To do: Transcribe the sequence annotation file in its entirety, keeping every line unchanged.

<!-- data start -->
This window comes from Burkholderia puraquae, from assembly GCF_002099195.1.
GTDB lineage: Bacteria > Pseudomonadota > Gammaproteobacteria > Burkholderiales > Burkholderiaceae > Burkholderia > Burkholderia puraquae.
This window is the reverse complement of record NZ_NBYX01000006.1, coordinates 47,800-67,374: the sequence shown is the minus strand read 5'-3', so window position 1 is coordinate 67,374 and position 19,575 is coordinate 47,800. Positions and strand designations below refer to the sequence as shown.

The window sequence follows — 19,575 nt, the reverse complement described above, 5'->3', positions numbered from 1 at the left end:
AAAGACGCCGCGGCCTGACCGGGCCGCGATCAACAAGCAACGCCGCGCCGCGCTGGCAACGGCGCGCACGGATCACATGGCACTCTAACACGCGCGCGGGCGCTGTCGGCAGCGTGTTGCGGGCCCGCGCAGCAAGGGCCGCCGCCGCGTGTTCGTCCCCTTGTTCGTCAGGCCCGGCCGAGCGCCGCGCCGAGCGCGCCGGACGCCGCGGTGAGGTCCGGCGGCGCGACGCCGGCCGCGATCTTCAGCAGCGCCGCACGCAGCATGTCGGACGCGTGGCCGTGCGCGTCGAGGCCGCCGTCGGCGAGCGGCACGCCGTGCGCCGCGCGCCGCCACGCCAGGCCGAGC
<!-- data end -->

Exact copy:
This window comes from Burkholderia puraquae, from assembly GCF_002099195.1.
GTDB lineage: Bacteria > Pseudomonadota > Gammaproteobacteria > Burkholderiales > Burkholderiaceae > Burkholderia > Burkholderia puraquae.
This window is the reverse complement of record NZ_NBYX01000006.1, coordinates 47,800-67,374: the sequence shown is the minus strand read 5'-3', so window position 1 is coordinate 67,374 and position 19,575 is coordinate 47,800. Positions and strand designations below refer to the sequence as shown.

The window sequence follows — 19,575 nt, the reverse complement described above, 5'->3', positions numbered from 1 at the left end:
AAAGACGCCGCGGCCTGACCGGGCCGCGATCAACAAGCAACGCCGCGCCGCGCTGGCAACGGCGCGCACGGATCACATGGCACTCTAACACGCGCGCGGGCGCTGTCGGCAGCGTGTTGCGGGCCCGCGCAGCAAGGGCCGCCGCCGCGTGTTCGTCCCCTTGTTCGTCAGGCCCGGCCGAGCGCCGCGCCGAGCGCGCCGGACGCCGCGGTGAGGTCCGGCGGCGCGACGCCGGCCGCGATCTTCAGCAGCGCCGCACGCAGCATGTCGGACGCGTGGCCGTGCGCGTCGAGGCCGCCGTCGGCGAGCGGCACGCCGTGCGCCGCGCGCCGCCACGCCAGGCCGAGC